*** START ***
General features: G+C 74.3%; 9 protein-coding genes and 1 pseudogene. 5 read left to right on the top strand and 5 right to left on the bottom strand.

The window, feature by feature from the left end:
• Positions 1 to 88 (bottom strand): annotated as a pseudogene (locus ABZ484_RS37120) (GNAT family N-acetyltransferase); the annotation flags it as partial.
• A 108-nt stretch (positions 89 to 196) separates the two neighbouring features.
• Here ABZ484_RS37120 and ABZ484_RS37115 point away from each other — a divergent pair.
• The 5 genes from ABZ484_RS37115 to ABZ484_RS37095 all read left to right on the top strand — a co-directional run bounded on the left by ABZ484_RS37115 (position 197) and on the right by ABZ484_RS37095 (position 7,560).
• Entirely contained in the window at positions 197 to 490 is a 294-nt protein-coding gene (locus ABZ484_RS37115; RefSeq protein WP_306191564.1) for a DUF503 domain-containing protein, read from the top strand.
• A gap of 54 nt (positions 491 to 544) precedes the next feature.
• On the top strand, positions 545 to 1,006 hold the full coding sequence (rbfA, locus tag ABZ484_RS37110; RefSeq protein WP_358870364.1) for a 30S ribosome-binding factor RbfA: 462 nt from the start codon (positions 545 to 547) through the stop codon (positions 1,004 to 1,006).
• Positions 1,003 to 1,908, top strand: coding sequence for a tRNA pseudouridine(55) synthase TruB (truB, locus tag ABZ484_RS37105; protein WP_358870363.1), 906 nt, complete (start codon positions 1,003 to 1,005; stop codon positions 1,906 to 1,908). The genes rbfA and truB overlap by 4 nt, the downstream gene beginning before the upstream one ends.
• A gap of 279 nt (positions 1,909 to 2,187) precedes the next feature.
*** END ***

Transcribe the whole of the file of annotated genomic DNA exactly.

General features: G+C 74.3%; 9 protein-coding genes and 1 pseudogene. 5 read left to right on the top strand and 5 right to left on the bottom strand.

The window, feature by feature from the left end:
• Positions 1 to 88 (bottom strand): annotated as a pseudogene (locus ABZ484_RS37120) (GNAT family N-acetyltransferase); the annotation flags it as partial.
• A 108-nt stretch (positions 89 to 196) separates the two neighbouring features.
• Here ABZ484_RS37120 and ABZ484_RS37115 point away from each other — a divergent pair.
• The 5 genes from ABZ484_RS37115 to ABZ484_RS37095 all read left to right on the top strand — a co-directional run bounded on the left by ABZ484_RS37115 (position 197) and on the right by ABZ484_RS37095 (position 7,560).
• Entirely contained in the window at positions 197 to 490 is a 294-nt protein-coding gene (locus ABZ484_RS37115; RefSeq protein WP_306191564.1) for a DUF503 domain-containing protein, read from the top strand.
• A gap of 54 nt (positions 491 to 544) precedes the next feature.
• On the top strand, positions 545 to 1,006 hold the full coding sequence (rbfA, locus tag ABZ484_RS37110; RefSeq protein WP_358870364.1) for a 30S ribosome-binding factor RbfA: 462 nt from the start codon (positions 545 to 547) through the stop codon (positions 1,004 to 1,006).
• Positions 1,003 to 1,908, top strand: coding sequence for a tRNA pseudouridine(55) synthase TruB (truB, locus tag ABZ484_RS37105; protein WP_358870363.1), 906 nt, complete (start codon positions 1,003 to 1,005; stop codon positions 1,906 to 1,908). The genes rbfA and truB overlap by 4 nt, the downstream gene beginning before the upstream one ends.
• A gap of 279 nt (positions 1,909 to 2,187) precedes the next feature.